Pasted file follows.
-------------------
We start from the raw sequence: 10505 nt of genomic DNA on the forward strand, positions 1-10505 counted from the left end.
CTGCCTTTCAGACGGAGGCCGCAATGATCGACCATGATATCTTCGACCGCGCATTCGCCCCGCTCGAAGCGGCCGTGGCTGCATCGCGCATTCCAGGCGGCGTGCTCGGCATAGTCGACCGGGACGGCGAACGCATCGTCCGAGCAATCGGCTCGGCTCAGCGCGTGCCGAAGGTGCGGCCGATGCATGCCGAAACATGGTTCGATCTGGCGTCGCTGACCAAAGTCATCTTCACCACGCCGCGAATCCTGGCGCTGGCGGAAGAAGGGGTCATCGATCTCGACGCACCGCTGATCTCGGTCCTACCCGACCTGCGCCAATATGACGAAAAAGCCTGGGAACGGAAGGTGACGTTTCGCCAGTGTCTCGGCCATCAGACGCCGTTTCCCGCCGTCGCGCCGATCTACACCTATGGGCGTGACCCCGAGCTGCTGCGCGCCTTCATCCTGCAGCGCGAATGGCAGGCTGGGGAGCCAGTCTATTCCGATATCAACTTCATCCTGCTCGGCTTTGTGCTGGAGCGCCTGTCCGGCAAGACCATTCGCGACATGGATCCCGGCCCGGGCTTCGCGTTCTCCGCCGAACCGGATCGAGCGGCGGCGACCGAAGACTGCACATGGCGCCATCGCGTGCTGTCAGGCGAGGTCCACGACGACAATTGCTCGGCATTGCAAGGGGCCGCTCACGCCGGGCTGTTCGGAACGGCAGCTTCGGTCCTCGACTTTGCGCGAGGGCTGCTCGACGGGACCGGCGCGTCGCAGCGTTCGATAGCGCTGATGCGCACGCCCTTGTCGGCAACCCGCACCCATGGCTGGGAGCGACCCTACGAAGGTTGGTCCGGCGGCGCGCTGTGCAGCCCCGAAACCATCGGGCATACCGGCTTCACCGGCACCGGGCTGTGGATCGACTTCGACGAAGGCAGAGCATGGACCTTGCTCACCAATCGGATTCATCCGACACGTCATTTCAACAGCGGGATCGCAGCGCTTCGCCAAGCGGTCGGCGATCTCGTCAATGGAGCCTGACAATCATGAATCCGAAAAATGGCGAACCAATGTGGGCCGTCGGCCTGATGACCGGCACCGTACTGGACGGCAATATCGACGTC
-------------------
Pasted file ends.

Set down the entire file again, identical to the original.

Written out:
We start from the raw sequence: 10505 nt of genomic DNA on the forward strand, positions 1-10505 counted from the left end.
CTGCCTTTCAGACGGAGGCCGCAATGATCGACCATGATATCTTCGACCGCGCATTCGCCCCGCTCGAAGCGGCCGTGGCTGCATCGCGCATTCCAGGCGGCGTGCTCGGCATAGTCGACCGGGACGGCGAACGCATCGTCCGAGCAATCGGCTCGGCTCAGCGCGTGCCGAAGGTGCGGCCGATGCATGCCGAAACATGGTTCGATCTGGCGTCGCTGACCAAAGTCATCTTCACCACGCCGCGAATCCTGGCGCTGGCGGAAGAAGGGGTCATCGATCTCGACGCACCGCTGATCTCGGTCCTACCCGACCTGCGCCAATATGACGAAAAAGCCTGGGAACGGAAGGTGACGTTTCGCCAGTGTCTCGGCCATCAGACGCCGTTTCCCGCCGTCGCGCCGATCTACACCTATGGGCGTGACCCCGAGCTGCTGCGCGCCTTCATCCTGCAGCGCGAATGGCAGGCTGGGGAGCCAGTCTATTCCGATATCAACTTCATCCTGCTCGGCTTTGTGCTGGAGCGCCTGTCCGGCAAGACCATTCGCGACATGGATCCCGGCCCGGGCTTCGCGTTCTCCGCCGAACCGGATCGAGCGGCGGCGACCGAAGACTGCACATGGCGCCATCGCGTGCTGTCAGGCGAGGTCCACGACGACAATTGCTCGGCATTGCAAGGGGCCGCTCACGCCGGGCTGTTCGGAACGGCAGCTTCGGTCCTCGACTTTGCGCGAGGGCTGCTCGACGGGACCGGCGCGTCGCAGCGTTCGATAGCGCTGATGCGCACGCCCTTGTCGGCAACCCGCACCCATGGCTGGGAGCGACCCTACGAAGGTTGGTCCGGCGGCGCGCTGTGCAGCCCCGAAACCATCGGGCATACCGGCTTCACCGGCACCGGGCTGTGGATCGACTTCGACGAAGGCAGAGCATGGACCTTGCTCACCAATCGGATTCATCCGACACGTCATTTCAACAGCGGGATCGCAGCGCTTCGCCAAGCGGTCGGCGATCTCGTCAATGGAGCCTGACAATCATGAATCCGAAAAATGGCGAACCAATGTGGGCCGTCGGCCTGATGACCGGCACCGTACTGGACGGCAATATCGACGTC